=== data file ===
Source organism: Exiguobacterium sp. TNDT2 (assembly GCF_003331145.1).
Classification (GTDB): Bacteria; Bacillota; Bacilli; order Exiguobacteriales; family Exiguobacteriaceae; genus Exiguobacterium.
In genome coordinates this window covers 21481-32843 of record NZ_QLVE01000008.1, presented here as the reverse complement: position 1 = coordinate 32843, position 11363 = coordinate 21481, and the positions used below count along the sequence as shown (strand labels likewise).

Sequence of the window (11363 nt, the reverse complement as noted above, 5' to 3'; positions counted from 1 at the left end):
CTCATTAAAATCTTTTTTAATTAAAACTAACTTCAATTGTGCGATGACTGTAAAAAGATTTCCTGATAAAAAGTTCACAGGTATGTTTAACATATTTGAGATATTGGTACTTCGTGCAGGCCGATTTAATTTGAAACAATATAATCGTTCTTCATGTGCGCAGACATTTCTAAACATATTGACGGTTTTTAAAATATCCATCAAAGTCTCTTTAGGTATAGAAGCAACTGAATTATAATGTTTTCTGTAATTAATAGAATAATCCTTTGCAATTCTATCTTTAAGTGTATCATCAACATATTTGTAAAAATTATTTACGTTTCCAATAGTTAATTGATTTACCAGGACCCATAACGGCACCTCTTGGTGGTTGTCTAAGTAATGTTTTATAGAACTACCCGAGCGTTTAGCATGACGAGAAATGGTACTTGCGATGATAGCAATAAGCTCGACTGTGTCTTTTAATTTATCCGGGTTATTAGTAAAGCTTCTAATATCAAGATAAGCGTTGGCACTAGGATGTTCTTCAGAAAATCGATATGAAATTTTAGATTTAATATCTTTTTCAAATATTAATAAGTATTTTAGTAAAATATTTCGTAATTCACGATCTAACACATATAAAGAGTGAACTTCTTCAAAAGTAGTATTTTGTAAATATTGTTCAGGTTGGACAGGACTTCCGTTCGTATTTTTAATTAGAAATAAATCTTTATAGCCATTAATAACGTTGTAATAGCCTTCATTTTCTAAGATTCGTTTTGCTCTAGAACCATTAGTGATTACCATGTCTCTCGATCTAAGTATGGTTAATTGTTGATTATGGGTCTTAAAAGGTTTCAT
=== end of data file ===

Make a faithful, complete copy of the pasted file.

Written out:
Source organism: Exiguobacterium sp. TNDT2 (assembly GCF_003331145.1).
Classification (GTDB): Bacteria; Bacillota; Bacilli; order Exiguobacteriales; family Exiguobacteriaceae; genus Exiguobacterium.
In genome coordinates this window covers 21481-32843 of record NZ_QLVE01000008.1, presented here as the reverse complement: position 1 = coordinate 32843, position 11363 = coordinate 21481, and the positions used below count along the sequence as shown (strand labels likewise).

Sequence of the window (11363 nt, the reverse complement as noted above, 5' to 3'; positions counted from 1 at the left end):
CTCATTAAAATCTTTTTTAATTAAAACTAACTTCAATTGTGCGATGACTGTAAAAAGATTTCCTGATAAAAAGTTCACAGGTATGTTTAACATATTTGAGATATTGGTACTTCGTGCAGGCCGATTTAATTTGAAACAATATAATCGTTCTTCATGTGCGCAGACATTTCTAAACATATTGACGGTTTTTAAAATATCCATCAAAGTCTCTTTAGGTATAGAAGCAACTGAATTATAATGTTTTCTGTAATTAATAGAATAATCCTTTGCAATTCTATCTTTAAGTGTATCATCAACATATTTGTAAAAATTATTTACGTTTCCAATAGTTAATTGATTTACCAGGACCCATAACGGCACCTCTTGGTGGTTGTCTAAGTAATGTTTTATAGAACTACCCGAGCGTTTAGCATGACGAGAAATGGTACTTGCGATGATAGCAATAAGCTCGACTGTGTCTTTTAATTTATCCGGGTTATTAGTAAAGCTTCTAATATCAAGATAAGCGTTGGCACTAGGATGTTCTTCAGAAAATCGATATGAAATTTTAGATTTAATATCTTTTTCAAATATTAATAAGTATTTTAGTAAAATATTTCGTAATTCACGATCTAACACATATAAAGAGTGAACTTCTTCAAAAGTAGTATTTTGTAAATATTGTTCAGGTTGGACAGGACTTCCGTTCGTATTTTTAATTAGAAATAAATCTTTATAGCCATTAATAACGTTGTAATAGCCTTCATTTTCTAAGATTCGTTTTGCTCTAGAACCATTAGTGATTACCATGTCTCTCGATCTAAGTATGGTTAATTGTTGATTATGGGTCTTAAAAGGTTTCAT